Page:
October 20, 2017

Stress and Overeating: Breaking the Link

Posted in Uncategorized at 8:25 am by kellyfdennis

By Michelle May, M.D.

Stress is a common trigger for overeating. However, stress is not necessarily bad. Stress can:

  • Protect you from harm
  • Help you react when threatened
  • Help you adapt to changing circumstances
  • Motivate you to do your best
  • Add excitement to your life

However, when you experience excessive or chronic stress, or lack the skills to cope with it, stress takes a toll physically and emotionally. Since a stress-free life is not possible, it’s important to learn to manage it, before it manages you.

What is Stress?

Stress is your body’s response to an event or situation that is threatening, overwhelming, or harmful—whether real or perceived.

Stress results from your body’s natural instinct to protect itself: the “fight, flight, or freeze” response. Such reactions were useful when your ancestors frequently faced life and death situations. In today’s society, few situations are life and death, yet your body still reacts as if they were.

When you’re faced with a challenge, whether it is true physical danger, a deadline, or a traffic jam, the hypothalamus sends impulses through the endocrine (hormone) and

autonomic nervous systems. These signals
produce a surge of energy by making various organs dump stress chemicals, cortisol and adrenaline, into the bloodstream. This boosts your heart rate and blood pressure, dilates your blood vessels, and releases glucose into your blood stream.

This response is intended to mobilize you for quick action. However, when the response is out of proportion to the actual threat, or when mobilization isn’t possible or helpful, you will experience dis-stress.

This type of stress can wear down your body, exhausting you, and weakening your defense against disease (dis-ease). As a result, you may experience gastrointestinal problems, depression, anxiety, headaches, insomnia, high blood pressure, and heart disease. It can also lead to distress habits like overeating, smoking, drinking, or drug use.

When you’re experiencing stress, your impulse might be to power through, freak out, or stick your head in the sand. But busyness, overworking, smoking, overeating, drinking alcohol to excess, isolation, and taking frustration out on others perpetuate the stress reaction.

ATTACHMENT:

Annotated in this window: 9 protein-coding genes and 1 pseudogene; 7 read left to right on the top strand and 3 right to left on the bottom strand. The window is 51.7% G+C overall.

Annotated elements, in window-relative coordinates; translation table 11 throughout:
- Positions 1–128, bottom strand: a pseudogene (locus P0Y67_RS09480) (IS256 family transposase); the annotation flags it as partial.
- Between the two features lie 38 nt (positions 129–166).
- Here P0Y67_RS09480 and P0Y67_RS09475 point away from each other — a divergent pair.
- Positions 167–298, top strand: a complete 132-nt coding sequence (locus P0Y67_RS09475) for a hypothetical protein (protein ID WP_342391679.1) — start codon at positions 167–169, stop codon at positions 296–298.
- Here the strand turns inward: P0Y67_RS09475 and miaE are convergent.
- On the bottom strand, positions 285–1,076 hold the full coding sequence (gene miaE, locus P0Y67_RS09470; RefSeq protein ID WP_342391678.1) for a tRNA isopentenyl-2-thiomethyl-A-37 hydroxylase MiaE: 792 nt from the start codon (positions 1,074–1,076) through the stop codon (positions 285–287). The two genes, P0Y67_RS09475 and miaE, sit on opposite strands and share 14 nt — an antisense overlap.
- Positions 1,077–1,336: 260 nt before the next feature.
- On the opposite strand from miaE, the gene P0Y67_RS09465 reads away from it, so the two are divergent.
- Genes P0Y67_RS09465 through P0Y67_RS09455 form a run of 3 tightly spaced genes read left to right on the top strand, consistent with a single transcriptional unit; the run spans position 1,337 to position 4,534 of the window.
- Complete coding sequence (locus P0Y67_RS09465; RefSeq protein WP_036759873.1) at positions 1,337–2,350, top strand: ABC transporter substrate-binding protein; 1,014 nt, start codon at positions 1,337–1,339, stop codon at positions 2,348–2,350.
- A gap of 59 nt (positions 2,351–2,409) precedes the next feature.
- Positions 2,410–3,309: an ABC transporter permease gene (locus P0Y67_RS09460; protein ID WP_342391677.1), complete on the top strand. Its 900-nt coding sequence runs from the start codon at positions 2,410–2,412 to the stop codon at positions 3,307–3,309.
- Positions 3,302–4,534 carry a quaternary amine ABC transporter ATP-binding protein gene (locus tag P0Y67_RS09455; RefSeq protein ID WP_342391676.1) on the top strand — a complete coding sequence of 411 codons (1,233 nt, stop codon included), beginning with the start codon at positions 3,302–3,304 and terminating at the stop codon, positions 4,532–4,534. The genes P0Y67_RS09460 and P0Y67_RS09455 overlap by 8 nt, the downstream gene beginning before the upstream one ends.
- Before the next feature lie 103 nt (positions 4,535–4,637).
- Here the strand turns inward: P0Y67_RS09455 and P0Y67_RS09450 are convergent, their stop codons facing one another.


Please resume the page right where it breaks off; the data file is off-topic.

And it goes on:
Pause and Focus: Instead of trying to escape what you are experiencing, pause and take a few deep breaths. Do a slow head to toe scan and become aware of what you’re thinking, feeling, how your body is reacting, and what you’re doing as a result—without judging it. Just observe what is there.

Put things in perspective: When you’re feeling overwhelmed, stop and ask, “What difference will this make one week or even one year from now?” and “Is this really important to me?”

If the situation will have no long-term consequences and does not hold true
importance in your life, it deserves less of your energy. If you notice you’re in an “over-reactive mode,” pause and breathe.

Change your thoughts: When you view something as manageable or even tolerable, your body will remain alert but not alarmed. Thoughts about the past or the future are often at the root of stress – but the only thing you can control is what you focus on right now.

Take charge – if possible: If you notice that you’re feeling out of control (a common source of stress), ask yourself, “Can I change this? If so, how?” If you can take some action to correct, improve, or remove yourself from a situation, your stress will be reduced considerably.

Accept: When a situation is beyond your control, respect your personal strengths and limitations and use self-compassion. When you accept the situation (and yourself) as it is in this moment and just allow it to be, you won’t compound the stress response by resisting it or overreacting to it.

Acknowledge your power to choose: For example, you can choose to change jobs, discontinue your involvement with certain people, or limit your activities. You also have choices about how you perceive and react to the circumstances, events, and people in your life. Take a baby step in the direction you want to go. Empower yourself by acknowledging your ability to choose – even if your choice is to do nothing more than breathe through it.


Michelle May, M.D. is a recovered yoyo dieter and the award-winning author of Eat What You Love, Love What You Eat: How to Break Your Eat-Repent-Repeat Cycle. Download chapter one from www.AmIHungry.com/chapter1

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ponderings on life, food, God, and love

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